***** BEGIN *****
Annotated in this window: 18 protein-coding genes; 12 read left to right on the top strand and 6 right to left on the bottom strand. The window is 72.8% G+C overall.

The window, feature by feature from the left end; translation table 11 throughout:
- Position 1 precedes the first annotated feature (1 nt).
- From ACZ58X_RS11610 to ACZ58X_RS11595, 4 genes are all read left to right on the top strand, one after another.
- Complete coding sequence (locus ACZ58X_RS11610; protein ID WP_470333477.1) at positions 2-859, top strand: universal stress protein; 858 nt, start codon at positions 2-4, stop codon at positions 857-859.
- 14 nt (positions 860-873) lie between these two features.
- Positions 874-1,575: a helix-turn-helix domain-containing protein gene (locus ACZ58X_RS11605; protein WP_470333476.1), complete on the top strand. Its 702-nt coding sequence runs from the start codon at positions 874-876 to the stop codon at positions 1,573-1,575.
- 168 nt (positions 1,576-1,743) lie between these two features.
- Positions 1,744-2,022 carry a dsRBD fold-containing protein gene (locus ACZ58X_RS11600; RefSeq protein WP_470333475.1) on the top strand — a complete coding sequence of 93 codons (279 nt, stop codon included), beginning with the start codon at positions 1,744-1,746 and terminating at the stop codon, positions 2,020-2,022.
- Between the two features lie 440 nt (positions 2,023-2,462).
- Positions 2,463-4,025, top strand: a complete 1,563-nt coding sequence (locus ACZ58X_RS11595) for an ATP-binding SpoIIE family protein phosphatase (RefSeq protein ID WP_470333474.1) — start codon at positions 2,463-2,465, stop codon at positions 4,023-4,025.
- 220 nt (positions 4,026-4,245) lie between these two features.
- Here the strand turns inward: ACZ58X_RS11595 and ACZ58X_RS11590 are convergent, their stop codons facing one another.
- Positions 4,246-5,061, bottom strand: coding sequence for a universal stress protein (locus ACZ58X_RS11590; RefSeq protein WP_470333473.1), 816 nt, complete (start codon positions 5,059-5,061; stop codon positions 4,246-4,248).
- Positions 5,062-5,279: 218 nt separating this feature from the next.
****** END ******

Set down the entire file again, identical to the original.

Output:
Annotated in this window: 18 protein-coding genes; 12 read left to right on the top strand and 6 right to left on the bottom strand. The window is 72.8% G+C overall.

The window, feature by feature from the left end; translation table 11 throughout:
- Position 1 precedes the first annotated feature (1 nt).
- From ACZ58X_RS11610 to ACZ58X_RS11595, 4 genes are all read left to right on the top strand, one after another.
- Complete coding sequence (locus ACZ58X_RS11610; protein ID WP_470333477.1) at positions 2-859, top strand: universal stress protein; 858 nt, start codon at positions 2-4, stop codon at positions 857-859.
- 14 nt (positions 860-873) lie between these two features.
- Positions 874-1,575: a helix-turn-helix domain-containing protein gene (locus ACZ58X_RS11605; protein WP_470333476.1), complete on the top strand. Its 702-nt coding sequence runs from the start codon at positions 874-876 to the stop codon at positions 1,573-1,575.
- 168 nt (positions 1,576-1,743) lie between these two features.
- Positions 1,744-2,022 carry a dsRBD fold-containing protein gene (locus ACZ58X_RS11600; RefSeq protein WP_470333475.1) on the top strand — a complete coding sequence of 93 codons (279 nt, stop codon included), beginning with the start codon at positions 1,744-1,746 and terminating at the stop codon, positions 2,020-2,022.
- Between the two features lie 440 nt (positions 2,023-2,462).
- Positions 2,463-4,025, top strand: a complete 1,563-nt coding sequence (locus ACZ58X_RS11595) for an ATP-binding SpoIIE family protein phosphatase (RefSeq protein ID WP_470333474.1) — start codon at positions 2,463-2,465, stop codon at positions 4,023-4,025.
- 220 nt (positions 4,026-4,245) lie between these two features.
- Here the strand turns inward: ACZ58X_RS11595 and ACZ58X_RS11590 are convergent, their stop codons facing one another.
- Positions 4,246-5,061, bottom strand: coding sequence for a universal stress protein (locus ACZ58X_RS11590; RefSeq protein WP_470333473.1), 816 nt, complete (start codon positions 5,059-5,061; stop codon positions 4,246-4,248).
- Positions 5,062-5,279: 218 nt separating this feature from the next.